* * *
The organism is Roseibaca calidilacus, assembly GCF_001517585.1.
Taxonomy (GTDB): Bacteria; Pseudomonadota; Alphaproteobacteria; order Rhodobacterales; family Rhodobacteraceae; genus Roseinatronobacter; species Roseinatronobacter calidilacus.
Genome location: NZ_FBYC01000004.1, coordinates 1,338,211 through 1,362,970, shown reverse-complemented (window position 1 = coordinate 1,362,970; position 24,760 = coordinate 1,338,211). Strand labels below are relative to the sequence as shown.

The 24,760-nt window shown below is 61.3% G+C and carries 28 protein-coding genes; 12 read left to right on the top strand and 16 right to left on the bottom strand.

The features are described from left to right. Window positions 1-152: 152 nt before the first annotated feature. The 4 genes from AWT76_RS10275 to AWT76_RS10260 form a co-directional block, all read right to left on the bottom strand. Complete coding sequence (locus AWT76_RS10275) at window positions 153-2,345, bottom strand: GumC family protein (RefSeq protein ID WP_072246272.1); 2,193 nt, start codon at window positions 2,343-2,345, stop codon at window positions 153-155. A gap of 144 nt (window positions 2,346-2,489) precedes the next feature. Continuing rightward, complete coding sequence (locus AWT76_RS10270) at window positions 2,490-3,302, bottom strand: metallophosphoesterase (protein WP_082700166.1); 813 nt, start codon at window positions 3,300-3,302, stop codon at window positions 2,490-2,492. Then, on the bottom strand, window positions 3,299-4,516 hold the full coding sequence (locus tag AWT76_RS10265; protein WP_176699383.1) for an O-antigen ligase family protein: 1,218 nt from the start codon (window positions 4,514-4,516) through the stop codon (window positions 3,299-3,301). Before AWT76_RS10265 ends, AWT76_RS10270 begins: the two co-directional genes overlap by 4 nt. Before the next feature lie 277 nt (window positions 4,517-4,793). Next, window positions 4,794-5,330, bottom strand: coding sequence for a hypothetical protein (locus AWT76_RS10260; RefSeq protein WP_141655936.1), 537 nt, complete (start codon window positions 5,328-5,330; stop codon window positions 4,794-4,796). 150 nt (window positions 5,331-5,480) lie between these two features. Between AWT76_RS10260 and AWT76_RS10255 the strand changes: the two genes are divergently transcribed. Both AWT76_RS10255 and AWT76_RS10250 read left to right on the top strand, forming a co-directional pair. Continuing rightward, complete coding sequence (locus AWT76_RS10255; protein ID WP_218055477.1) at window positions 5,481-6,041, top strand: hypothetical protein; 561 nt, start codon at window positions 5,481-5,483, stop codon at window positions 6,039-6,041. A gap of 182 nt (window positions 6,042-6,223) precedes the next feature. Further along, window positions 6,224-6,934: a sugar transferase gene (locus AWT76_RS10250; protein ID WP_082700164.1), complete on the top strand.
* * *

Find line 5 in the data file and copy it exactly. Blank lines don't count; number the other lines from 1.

The features are described from left to right. Window positions 1-152: 152 nt before the first annotated feature. The 4 genes from AWT76_RS10275 to AWT76_RS10260 form a co-directional block, all read right to left on the bottom strand. Complete coding sequence (locus AWT76_RS10275) at window positions 153-2,345, bottom strand: GumC family protein (RefSeq protein ID WP_072246272.1); 2,193 nt, start codon at window positions 2,343-2,345, stop codon at window positions 153-155. A gap of 144 nt (window positions 2,346-2,489) precedes the next feature. Continuing rightward, complete coding sequence (locus AWT76_RS10270) at window positions 2,490-3,302, bottom strand: metallophosphoesterase (protein WP_082700166.1); 813 nt, start codon at window positions 3,300-3,302, stop codon at window positions 2,490-2,492. Then, on the bottom strand, window positions 3,299-4,516 hold the full coding sequence (locus tag AWT76_RS10265; protein WP_176699383.1) for an O-antigen ligase family protein: 1,218 nt from the start codon (window positions 4,514-4,516) through the stop codon (window positions 3,299-3,301). Before AWT76_RS10265 ends, AWT76_RS10270 begins: the two co-directional genes overlap by 4 nt. Before the next feature lie 277 nt (window positions 4,517-4,793). Next, window positions 4,794-5,330, bottom strand: coding sequence for a hypothetical protein (locus AWT76_RS10260; RefSeq protein WP_141655936.1), 537 nt, complete (start codon window positions 5,328-5,330; stop codon window positions 4,794-4,796). 150 nt (window positions 5,331-5,480) lie between these two features. Between AWT76_RS10260 and AWT76_RS10255 the strand changes: the two genes are divergently transcribed. Both AWT76_RS10255 and AWT76_RS10250 read left to right on the top strand, forming a co-directional pair. Continuing rightward, complete coding sequence (locus AWT76_RS10255; protein ID WP_218055477.1) at window positions 5,481-6,041, top strand: hypothetical protein; 561 nt, start codon at window positions 5,481-5,483, stop codon at window positions 6,039-6,041. A gap of 182 nt (window positions 6,042-6,223) precedes the next feature. Further along, window positions 6,224-6,934: a sugar transferase gene (locus AWT76_RS10250; protein ID WP_082700164.1), complete on the top strand.